Humanity is rapidly burning through our “carbon budget” — the amount of pollution the world can afford to emit and still meet its warming targets, the IPCC said, and it projected that emissions from existing fossil fuel infrastructure will make it impossible to avoid the 1.5-degree threshold.

Yet even as environmental ministers met in Switzerland last week to finalize the text of the IPCC report, the U.S. government approved a new Arctic drilling project that is expected to produce oil for the next 30 years, noted Hans-Otto Pörtner, a climatologist at Germany’s Alfred Wegener Institute and a co-author of a dozen IPCC reports, including the latest one.

“These decisions don’t match reality,” he said. “There is no more room for compromises.”

Failure to act now won’t only condemn humanity to a hotter planet, the IPCC says. It will also make it impossible for future generations to cope with their changed environment.

The report reveals thresholds in how much warming people and ecosystems can adapt to. Some are “soft” limits — determined by shortcomings in political and social systems. For example, a low-income community that can’t afford to build flood controls faces soft limits to dealing with sea level rise.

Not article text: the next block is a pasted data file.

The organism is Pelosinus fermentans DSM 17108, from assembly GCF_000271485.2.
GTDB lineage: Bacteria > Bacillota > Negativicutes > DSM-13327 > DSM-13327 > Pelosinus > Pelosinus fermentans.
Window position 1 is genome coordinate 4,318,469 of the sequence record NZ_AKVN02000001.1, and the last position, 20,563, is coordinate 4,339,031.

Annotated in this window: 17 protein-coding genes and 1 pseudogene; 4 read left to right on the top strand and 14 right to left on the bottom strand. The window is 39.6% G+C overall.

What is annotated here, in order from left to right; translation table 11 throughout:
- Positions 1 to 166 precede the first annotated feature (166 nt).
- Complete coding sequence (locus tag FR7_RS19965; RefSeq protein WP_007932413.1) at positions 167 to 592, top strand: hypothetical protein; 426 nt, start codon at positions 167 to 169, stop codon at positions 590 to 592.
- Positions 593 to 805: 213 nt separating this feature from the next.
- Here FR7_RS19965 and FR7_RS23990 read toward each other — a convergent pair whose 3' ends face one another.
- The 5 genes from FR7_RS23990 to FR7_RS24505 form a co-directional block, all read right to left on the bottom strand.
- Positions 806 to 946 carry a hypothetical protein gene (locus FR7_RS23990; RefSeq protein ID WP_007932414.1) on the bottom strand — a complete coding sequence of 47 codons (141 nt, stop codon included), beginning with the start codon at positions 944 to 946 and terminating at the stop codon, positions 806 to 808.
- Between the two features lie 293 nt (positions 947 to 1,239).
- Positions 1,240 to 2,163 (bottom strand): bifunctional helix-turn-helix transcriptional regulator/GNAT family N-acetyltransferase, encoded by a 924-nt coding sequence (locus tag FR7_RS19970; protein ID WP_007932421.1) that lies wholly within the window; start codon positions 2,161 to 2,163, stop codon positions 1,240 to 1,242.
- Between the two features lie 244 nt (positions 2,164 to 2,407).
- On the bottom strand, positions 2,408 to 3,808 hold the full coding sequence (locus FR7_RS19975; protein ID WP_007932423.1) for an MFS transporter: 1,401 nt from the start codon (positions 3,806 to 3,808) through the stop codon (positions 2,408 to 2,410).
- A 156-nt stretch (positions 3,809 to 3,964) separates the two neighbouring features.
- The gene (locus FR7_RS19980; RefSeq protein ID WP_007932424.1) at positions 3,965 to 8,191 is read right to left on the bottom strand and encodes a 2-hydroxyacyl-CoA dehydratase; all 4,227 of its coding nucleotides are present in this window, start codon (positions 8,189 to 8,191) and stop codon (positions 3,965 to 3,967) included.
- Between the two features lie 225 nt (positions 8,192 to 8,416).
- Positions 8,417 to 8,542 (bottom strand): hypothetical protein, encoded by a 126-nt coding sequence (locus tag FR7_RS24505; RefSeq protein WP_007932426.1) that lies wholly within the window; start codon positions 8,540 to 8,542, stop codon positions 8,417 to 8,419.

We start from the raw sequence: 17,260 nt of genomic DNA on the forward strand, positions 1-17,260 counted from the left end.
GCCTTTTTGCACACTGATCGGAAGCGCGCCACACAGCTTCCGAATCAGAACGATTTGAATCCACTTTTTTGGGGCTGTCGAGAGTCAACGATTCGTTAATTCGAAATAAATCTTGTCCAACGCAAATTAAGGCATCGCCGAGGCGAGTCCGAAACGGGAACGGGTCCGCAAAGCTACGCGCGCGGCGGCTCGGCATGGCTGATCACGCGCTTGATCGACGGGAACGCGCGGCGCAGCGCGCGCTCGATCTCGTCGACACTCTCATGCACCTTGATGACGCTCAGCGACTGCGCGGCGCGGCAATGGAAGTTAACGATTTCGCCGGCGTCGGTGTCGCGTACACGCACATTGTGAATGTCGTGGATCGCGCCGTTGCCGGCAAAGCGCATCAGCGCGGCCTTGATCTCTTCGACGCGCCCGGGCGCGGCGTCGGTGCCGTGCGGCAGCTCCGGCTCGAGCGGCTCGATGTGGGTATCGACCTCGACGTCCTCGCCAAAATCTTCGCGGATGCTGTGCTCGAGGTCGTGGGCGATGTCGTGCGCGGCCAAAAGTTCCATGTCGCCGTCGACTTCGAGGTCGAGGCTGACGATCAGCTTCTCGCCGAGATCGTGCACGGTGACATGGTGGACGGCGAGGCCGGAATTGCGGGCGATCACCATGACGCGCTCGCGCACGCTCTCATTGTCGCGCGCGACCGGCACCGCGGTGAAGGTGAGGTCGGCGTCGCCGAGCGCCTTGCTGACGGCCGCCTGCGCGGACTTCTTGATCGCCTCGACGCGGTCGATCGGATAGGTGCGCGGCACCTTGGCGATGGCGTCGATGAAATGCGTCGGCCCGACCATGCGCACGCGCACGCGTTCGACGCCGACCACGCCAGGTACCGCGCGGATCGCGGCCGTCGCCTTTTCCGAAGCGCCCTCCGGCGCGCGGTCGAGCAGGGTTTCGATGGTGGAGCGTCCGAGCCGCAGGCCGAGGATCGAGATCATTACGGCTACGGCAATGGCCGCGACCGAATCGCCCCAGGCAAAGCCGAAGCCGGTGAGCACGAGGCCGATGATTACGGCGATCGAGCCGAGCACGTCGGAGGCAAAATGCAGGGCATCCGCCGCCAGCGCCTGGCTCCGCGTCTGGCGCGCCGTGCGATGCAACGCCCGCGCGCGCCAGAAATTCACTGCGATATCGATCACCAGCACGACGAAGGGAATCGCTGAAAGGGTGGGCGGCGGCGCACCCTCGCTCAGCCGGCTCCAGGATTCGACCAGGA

But beyond 1.5 degrees of warming, the IPCC says, humanity will run up against “hard limits” to adaptation. Temperatures will get too high to grow many staple crops. Droughts will become so severe that even the strongest water conservation measures can’t compensate. In a world that has warmed roughly 3 degrees Celsius (5.4 degrees Fahrenheit) — where humanity appears to be headed — the harsh physical realities of climate change will be deadly for countless plants, animals and people.

“It’s as if we’re traveling on a carbon-intensive superhighway and we’re in the fast lane,” Trisos said. Unless people immediately pump the brakes on carbon emissions, we will zoom past the off exit for 1.5 degrees of warming — and there will be no turning back.

Yet just like drivers who have missed their exit, humanity must strive to stay as close as possible to the 1.5-degree target, Trisos said. “We can still take the 1.6 exit, which will be better than 1.7.”

“With every increment of global warming, the danger will increase,” he added. “As we leave it later and take hotter and hotter exits, the fewer options we have to thrive.”

‘It does not mean we are doomed’
Despite its stark language and dire warnings, the IPCC report sends a message of possibility, said Friederike Otto, a climate scientist at Imperial College London and a member of the core writing team for the report.

“It’s not that we are depending on something that still needs to be invented,” she said. “We actually have all the knowledge we need. All the tools we need. We just need to implement it.”